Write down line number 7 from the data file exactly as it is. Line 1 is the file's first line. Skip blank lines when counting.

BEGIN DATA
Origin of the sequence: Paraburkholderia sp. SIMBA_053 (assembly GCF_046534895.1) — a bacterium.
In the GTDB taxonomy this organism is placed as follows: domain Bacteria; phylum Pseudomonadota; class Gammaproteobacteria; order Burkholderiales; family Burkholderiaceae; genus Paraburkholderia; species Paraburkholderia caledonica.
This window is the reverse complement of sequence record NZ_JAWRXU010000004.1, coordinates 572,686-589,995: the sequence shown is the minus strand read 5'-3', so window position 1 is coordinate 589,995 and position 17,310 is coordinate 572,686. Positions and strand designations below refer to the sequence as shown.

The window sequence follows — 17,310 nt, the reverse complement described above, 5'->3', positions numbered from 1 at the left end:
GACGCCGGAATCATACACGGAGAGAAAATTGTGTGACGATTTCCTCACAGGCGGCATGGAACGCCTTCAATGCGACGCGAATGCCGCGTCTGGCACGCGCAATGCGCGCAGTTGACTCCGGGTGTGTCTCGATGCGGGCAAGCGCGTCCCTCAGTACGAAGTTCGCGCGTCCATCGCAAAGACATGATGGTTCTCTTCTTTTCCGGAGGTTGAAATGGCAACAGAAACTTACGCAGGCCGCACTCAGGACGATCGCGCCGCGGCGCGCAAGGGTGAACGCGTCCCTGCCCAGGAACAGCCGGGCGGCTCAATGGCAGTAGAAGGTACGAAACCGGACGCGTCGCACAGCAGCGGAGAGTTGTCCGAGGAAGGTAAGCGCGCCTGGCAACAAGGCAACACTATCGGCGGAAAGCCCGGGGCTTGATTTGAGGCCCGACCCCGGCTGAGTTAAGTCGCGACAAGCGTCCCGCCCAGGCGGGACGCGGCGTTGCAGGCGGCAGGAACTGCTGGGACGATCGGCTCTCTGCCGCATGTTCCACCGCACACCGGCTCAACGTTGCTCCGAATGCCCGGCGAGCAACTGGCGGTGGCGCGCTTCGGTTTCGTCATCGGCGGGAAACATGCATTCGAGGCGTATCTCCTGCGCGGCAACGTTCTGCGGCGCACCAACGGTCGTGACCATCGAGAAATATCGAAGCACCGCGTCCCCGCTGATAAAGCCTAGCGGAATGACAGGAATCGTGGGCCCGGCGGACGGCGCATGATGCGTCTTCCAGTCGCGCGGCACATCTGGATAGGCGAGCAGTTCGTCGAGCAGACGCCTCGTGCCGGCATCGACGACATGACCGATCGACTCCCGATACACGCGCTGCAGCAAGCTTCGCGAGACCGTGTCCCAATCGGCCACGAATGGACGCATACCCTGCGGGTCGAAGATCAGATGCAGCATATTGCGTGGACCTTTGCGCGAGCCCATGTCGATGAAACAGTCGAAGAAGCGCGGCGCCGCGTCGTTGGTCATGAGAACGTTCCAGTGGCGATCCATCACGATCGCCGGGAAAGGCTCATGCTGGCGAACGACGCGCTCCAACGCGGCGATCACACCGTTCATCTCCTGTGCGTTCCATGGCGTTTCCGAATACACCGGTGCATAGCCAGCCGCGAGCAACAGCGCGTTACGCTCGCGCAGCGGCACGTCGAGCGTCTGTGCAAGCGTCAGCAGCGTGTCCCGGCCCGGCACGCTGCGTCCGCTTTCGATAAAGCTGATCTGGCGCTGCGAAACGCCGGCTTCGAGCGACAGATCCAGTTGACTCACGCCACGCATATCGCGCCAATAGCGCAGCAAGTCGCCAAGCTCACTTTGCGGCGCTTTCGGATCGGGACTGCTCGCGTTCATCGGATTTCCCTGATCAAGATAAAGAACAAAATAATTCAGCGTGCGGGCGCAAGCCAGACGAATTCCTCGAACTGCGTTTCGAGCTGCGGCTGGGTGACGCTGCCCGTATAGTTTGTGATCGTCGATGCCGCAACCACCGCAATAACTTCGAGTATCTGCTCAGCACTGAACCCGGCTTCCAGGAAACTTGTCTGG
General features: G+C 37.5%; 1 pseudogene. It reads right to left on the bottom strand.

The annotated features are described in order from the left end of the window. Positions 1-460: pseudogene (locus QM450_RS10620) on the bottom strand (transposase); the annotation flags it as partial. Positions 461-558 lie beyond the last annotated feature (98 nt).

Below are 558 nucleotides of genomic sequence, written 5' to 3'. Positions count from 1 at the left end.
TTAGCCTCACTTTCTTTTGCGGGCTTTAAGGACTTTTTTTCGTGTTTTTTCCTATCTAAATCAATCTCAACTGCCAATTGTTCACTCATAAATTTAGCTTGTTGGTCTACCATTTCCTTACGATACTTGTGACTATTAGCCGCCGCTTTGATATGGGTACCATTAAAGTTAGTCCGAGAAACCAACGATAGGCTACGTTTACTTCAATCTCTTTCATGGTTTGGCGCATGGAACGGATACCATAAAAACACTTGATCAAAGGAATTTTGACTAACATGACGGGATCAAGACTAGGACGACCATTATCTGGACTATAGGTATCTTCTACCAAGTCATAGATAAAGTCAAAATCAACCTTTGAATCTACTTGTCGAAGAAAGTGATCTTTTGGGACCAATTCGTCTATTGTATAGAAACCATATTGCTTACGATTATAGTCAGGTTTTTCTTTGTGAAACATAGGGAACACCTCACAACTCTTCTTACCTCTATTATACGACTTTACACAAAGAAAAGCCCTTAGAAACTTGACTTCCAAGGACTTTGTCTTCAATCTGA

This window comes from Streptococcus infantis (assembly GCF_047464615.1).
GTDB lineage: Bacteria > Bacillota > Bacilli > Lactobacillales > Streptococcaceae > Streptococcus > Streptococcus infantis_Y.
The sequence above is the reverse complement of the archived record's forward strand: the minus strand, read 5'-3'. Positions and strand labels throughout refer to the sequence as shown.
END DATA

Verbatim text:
The annotated features are described in order from the left end of the window. Positions 1-460: pseudogene (locus QM450_RS10620) on the bottom strand (transposase); the annotation flags it as partial. Positions 461-558 lie beyond the last annotated feature (98 nt).